If writing is something you do on top of a job and the rest of your life, then it’s probably fair to say that you have limited time for it. Which is ok, and very real. Not everyone can do what they want at every moment of their life. What it does mean is that you have to make the most of your writing time. For me, it means ignoring the “but I’m a creative” protests in my brain and using a structure to get started in my writing.
Using Structure To Get Started
It really depends. Sometimes a vague reference point helps me. For example, this post references how many words are in each chapter of The Hunger Games. It gives me a mental image to feel guided enough to get started. It doesn’t mean I religiously follow the structure forever and ever.
Sign up to my regular newsletter to ensure you don’t miss a book release.
Notes To Self
I sometimes open a new chapter and give myself some notes to follow. Notes can give me a mental reminder of “write this next”, without spending limited time re-reading where I was at to “catch up” before I get started.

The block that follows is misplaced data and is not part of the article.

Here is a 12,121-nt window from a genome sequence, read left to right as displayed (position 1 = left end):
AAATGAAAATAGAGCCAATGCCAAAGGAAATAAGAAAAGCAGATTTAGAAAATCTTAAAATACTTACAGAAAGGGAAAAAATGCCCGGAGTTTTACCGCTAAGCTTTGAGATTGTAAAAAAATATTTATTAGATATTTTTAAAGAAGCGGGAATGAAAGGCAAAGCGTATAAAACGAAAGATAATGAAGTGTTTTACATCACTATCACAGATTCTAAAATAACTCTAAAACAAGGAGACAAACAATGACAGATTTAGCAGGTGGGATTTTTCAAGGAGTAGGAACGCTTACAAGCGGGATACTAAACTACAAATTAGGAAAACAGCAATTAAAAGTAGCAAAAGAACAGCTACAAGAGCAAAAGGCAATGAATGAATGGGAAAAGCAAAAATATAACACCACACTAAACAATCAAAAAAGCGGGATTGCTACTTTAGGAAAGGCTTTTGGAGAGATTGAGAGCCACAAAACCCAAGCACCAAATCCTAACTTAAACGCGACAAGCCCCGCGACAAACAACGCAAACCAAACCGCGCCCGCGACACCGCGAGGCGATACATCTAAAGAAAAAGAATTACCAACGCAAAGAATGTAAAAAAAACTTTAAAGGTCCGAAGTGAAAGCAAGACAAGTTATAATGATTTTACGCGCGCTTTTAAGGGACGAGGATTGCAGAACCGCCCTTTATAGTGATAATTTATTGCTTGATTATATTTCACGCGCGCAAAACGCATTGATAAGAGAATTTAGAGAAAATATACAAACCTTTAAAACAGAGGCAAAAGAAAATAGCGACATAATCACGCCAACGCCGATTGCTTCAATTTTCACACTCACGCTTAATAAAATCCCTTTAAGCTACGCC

I am either great at or useless with a blank page. There is no middle ground for me! If other techniques aren’t working for me, then I try a blank page to get me started. It doesn’t matter if you go off topic or are slightly out of character when you’re doing a first draft, it can all be used, reused, released as bonuses or spark new ideas.
Random Prompt Generators
You can also slip into the land of prompts. The usefulness of this depends on how distractable you are – sometimes a prompt can help you get words onto the page, in a refreshing way like crisp air. Other times the prompts can make you want to start ten other stories at the same time, which is difficult if you don’t have ten extra sets of hands and probably ten extra laptops.
What helps you get started with a writing task?